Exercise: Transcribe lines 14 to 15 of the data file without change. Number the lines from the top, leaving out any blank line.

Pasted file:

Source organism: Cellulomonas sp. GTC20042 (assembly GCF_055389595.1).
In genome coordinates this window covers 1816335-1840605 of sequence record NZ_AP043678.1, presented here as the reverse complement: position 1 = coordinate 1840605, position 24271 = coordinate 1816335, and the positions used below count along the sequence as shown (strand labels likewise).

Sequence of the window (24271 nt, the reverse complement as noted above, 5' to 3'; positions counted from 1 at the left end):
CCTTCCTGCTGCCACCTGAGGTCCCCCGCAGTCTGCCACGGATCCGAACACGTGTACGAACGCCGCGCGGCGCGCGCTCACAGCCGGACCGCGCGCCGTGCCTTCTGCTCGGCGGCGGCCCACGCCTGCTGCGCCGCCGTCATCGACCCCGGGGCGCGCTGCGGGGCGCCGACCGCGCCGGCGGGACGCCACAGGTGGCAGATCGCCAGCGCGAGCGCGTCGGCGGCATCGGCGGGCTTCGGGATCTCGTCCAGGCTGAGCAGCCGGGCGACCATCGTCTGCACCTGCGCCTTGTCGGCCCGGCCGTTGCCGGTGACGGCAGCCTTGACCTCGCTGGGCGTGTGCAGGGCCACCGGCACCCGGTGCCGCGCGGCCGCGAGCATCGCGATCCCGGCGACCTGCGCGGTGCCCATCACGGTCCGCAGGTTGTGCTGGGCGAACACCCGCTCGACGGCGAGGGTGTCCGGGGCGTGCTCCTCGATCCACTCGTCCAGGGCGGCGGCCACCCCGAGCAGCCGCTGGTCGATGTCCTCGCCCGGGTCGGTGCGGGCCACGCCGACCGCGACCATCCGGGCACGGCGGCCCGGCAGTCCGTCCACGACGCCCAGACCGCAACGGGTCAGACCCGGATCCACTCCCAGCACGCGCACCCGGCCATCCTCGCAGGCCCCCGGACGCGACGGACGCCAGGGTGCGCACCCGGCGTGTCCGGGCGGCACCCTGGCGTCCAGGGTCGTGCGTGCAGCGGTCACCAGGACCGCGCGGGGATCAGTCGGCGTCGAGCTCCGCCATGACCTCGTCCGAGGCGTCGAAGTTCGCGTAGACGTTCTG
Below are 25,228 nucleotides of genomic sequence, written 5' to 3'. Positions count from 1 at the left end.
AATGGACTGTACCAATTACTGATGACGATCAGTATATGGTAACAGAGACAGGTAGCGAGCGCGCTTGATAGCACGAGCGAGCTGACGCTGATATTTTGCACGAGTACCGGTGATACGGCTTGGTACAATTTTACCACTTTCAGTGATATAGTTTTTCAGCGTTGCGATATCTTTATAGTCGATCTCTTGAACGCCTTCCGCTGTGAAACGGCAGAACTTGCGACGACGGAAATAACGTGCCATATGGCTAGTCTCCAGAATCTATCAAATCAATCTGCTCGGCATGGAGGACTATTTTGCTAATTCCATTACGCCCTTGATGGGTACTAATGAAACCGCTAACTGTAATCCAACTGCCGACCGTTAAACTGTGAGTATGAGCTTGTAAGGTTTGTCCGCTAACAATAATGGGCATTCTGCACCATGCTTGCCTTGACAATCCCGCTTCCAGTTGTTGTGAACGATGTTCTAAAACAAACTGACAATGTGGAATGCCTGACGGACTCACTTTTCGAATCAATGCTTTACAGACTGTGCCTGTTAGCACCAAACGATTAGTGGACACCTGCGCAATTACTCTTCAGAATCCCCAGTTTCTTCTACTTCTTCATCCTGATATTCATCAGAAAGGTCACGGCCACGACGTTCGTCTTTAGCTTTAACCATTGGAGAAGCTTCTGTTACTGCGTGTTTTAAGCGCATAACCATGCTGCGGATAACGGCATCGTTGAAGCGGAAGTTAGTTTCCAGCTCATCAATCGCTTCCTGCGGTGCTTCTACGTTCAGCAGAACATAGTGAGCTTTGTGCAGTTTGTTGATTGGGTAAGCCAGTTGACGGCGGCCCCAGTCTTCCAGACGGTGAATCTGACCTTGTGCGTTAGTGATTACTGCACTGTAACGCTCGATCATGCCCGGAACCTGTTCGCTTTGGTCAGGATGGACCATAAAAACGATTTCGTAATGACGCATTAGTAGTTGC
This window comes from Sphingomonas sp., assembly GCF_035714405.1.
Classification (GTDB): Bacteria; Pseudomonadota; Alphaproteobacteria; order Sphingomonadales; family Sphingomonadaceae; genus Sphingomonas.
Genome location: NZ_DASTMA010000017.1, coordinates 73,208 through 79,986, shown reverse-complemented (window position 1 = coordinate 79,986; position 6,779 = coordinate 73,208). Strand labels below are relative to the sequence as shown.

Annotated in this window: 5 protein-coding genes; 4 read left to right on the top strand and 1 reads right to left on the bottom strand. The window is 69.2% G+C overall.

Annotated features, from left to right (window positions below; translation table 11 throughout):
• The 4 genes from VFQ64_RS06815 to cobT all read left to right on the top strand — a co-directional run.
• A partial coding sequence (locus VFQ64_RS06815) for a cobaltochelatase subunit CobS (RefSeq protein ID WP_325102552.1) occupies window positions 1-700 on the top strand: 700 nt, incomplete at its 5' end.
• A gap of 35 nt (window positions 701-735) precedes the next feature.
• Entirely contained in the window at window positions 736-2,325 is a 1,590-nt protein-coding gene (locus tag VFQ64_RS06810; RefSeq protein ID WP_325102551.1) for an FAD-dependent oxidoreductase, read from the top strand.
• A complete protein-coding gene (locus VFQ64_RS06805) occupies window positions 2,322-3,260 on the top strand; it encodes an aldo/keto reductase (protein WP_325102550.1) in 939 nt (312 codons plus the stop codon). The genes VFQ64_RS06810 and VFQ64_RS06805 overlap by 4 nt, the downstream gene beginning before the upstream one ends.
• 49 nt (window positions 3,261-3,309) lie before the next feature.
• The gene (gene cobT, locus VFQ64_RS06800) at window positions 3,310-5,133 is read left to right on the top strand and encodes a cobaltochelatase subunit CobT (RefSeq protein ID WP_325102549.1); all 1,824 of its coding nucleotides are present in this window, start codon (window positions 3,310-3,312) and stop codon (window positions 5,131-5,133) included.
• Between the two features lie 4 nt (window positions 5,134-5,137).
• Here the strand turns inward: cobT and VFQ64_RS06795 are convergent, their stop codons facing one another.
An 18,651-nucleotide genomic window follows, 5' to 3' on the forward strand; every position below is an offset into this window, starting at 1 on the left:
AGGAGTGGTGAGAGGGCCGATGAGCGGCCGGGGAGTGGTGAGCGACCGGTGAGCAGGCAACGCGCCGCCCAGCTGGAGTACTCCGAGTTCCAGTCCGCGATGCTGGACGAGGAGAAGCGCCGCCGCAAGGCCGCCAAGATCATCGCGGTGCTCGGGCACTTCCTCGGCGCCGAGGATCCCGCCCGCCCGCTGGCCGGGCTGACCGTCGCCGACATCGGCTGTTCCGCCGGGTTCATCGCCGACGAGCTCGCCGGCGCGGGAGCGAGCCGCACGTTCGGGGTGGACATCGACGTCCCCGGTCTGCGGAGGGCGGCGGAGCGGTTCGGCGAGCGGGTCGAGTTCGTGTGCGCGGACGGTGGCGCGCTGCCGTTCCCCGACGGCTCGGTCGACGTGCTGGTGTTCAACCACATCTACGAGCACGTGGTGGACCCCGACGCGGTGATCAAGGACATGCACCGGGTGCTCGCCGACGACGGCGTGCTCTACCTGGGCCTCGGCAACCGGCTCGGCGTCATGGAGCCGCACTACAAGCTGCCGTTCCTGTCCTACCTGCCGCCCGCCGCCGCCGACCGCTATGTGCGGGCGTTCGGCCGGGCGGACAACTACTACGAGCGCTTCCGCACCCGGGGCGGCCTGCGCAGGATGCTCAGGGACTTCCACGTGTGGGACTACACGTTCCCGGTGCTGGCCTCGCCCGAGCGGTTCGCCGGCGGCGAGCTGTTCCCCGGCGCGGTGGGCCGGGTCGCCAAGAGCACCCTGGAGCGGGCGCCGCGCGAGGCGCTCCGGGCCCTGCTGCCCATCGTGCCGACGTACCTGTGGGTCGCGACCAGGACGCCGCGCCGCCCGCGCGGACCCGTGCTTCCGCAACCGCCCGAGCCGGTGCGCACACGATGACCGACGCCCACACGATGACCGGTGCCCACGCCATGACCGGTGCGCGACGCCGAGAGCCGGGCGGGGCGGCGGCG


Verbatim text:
• A gap of 35 nt (window positions 701-735) precedes the next feature.
• Entirely contained in the window at window positions 736-2,325 is a 1,590-nt protein-coding gene (locus tag VFQ64_RS06810; RefSeq protein ID WP_325102551.1) for an FAD-dependent oxidoreductase, read from the top strand.